Yesterday I changed my approach. Fridays are always a work-from-home day, which, loosely translated means failing-as-an-activities-director and also ill-equipped-to-accomplish-much-beyond-frantic-email-replies. I’d worked all week to cross things off my list, not so much from anticipation of a different Friday as it was a fatigue from feeling inadequate. I’d come to expect the ping of new emails and the “Amanda, line 2” announcements to be bad things; dissatisfied clients, cold-caller requesting things I cannot give. I was dodging things that never materialized, which is exhausting because when they don’t arrive you don’t stop worrying, in fact you worry more.

When I’m not fretting over work I am fielding requests from the girls:

Can we go swimming?

Can we go bowling?

I have a play date.

Can I take dance classes?

When can we do yoga at the Y again?

Thursday I found out that a stomach bug was dashing through Avery’s school, so I let her know she’d be staying home. I worked with Briar on her Earth Day project- makes something from recycled items (we made a sail boat using a Lucky shoe box, a Hillshire Farm lunch meat container, hard plastic wrap from a Disney Fairies hair package, an outlet cover, keyring loops and string. No photo, but folks, it rocked!). The fridge was a wasteland of uneaten left-overs, wilted greens and nearly empty containers. The cabinets were littered with stale snacks and unopened boxes of things I’d tried to incorporate into lunches and snacks to spectacular failure. I won’t even mention the laundry other than to say: holy skunked load and blasted reproducing matchless socks.

Thursday night the only things left to do required a response from someone else, so I put them on a soft hold and prepared to spend Friday in a recovery of sorts. Briar scooted off to school with her S.S. Spartan in hand, while the little girls and I headed to the store. My gas tank was past E, I had butterflies thinking how the day might take nosedive into total failure if we ran out of gas. I drove with crinkly eyes and hopeful heart. Two and half hour later, the groceries were put away in organized cabinets and a scoured fridge, the girls were napping and the panicky weight that had been pressing on my chest was gone, though I was peeking around corners imagining its return.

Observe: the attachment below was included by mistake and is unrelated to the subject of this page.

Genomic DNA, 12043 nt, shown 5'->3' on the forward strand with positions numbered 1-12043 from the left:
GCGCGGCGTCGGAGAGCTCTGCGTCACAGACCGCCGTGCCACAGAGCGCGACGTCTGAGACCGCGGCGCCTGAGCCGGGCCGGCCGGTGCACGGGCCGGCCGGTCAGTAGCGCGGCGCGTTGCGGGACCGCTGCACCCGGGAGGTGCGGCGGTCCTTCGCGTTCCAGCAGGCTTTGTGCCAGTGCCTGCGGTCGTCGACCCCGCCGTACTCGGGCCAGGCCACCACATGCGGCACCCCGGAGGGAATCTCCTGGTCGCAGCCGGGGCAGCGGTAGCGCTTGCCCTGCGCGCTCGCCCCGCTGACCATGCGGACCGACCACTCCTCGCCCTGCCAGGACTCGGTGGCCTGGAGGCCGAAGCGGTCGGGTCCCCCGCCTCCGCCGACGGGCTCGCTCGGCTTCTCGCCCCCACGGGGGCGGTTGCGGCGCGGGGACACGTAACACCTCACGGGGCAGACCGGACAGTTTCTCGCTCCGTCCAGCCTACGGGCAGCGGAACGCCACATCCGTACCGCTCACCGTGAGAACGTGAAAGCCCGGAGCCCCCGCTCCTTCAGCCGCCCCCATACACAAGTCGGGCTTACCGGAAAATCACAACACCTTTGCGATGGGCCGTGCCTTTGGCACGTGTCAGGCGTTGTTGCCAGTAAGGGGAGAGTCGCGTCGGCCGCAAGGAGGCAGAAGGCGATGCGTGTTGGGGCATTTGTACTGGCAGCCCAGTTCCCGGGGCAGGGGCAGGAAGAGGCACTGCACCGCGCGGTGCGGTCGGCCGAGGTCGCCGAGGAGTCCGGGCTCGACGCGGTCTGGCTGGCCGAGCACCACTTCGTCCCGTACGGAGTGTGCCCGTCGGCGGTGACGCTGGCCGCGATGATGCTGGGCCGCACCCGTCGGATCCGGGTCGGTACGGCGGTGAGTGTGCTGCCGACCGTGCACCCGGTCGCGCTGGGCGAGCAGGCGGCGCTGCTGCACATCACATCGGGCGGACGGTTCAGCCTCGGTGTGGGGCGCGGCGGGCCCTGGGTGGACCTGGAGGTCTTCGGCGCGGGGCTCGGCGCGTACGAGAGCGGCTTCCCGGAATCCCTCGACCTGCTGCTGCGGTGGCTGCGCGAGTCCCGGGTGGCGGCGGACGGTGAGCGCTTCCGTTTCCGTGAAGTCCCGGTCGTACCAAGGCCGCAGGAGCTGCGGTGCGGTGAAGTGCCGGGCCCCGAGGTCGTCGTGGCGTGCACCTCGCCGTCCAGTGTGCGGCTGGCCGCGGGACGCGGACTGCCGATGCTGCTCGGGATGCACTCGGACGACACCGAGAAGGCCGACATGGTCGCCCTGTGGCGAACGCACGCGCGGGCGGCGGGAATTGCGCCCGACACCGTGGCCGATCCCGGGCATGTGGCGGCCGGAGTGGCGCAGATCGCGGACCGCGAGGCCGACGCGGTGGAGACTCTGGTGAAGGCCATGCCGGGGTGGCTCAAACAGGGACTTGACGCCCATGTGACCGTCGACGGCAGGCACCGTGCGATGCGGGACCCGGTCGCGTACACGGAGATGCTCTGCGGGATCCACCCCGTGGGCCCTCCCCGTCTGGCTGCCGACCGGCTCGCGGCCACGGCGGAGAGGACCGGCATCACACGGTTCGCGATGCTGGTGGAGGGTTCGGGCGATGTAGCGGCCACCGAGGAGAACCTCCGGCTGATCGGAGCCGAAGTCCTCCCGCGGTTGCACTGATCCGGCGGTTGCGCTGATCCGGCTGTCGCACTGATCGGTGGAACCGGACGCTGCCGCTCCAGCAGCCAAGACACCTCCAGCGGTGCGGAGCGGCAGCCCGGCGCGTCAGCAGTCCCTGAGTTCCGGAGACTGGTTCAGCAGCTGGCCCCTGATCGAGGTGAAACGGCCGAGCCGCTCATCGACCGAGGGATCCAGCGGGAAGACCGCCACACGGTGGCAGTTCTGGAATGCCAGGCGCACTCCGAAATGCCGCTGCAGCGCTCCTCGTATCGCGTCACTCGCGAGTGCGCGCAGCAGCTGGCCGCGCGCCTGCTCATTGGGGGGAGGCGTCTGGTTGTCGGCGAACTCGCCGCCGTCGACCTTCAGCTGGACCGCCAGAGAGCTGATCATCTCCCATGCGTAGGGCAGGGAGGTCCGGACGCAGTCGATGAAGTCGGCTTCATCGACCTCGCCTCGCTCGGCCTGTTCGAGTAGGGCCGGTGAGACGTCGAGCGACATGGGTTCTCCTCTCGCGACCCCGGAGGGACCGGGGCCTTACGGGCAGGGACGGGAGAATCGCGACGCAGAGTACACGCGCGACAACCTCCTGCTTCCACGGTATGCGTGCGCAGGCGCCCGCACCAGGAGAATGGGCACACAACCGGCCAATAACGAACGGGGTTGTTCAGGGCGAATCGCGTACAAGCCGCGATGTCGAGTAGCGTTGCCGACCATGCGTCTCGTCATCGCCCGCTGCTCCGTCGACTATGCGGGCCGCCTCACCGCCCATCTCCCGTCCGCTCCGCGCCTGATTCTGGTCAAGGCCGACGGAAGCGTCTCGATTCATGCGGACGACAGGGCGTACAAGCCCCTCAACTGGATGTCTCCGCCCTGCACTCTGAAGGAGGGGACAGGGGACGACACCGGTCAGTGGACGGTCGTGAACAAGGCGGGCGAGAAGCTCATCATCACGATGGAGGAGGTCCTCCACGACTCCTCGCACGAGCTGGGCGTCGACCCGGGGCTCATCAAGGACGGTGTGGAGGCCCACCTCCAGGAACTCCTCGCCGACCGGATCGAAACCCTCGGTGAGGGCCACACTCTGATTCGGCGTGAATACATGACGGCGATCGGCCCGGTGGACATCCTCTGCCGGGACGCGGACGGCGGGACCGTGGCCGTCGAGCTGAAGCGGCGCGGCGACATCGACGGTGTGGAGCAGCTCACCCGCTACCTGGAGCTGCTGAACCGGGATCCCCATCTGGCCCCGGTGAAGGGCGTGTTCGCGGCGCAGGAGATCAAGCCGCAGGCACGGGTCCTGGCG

Two emails came through that allowed me to officially finish my work. It was just as I finished that the girls came down. Here’s where my euphoria braids itself into simple accomplishments. They wanted lunch, so many things would have been easier, but they wanted grilled cheese. I made the sandwiches and watched as they disappeared from the plates faster than I made them. We went outside and played with the chalk we’d bought at the store. I prompted them for things to draw; never once did they suggest something I couldn’t draw. We hula-hooped, raked, romped and laughed. We basked in the sun and in the worry-free time.

I did all this because I needed it and they needed it.

What I realized was that it shouldn’t wait until then.

Bad things can happen at anytime, but so can good things. And really, the powerlessness we feel is so foolish, because at the end of the day, we’re steering the happiness.

I say we take the wheel more often.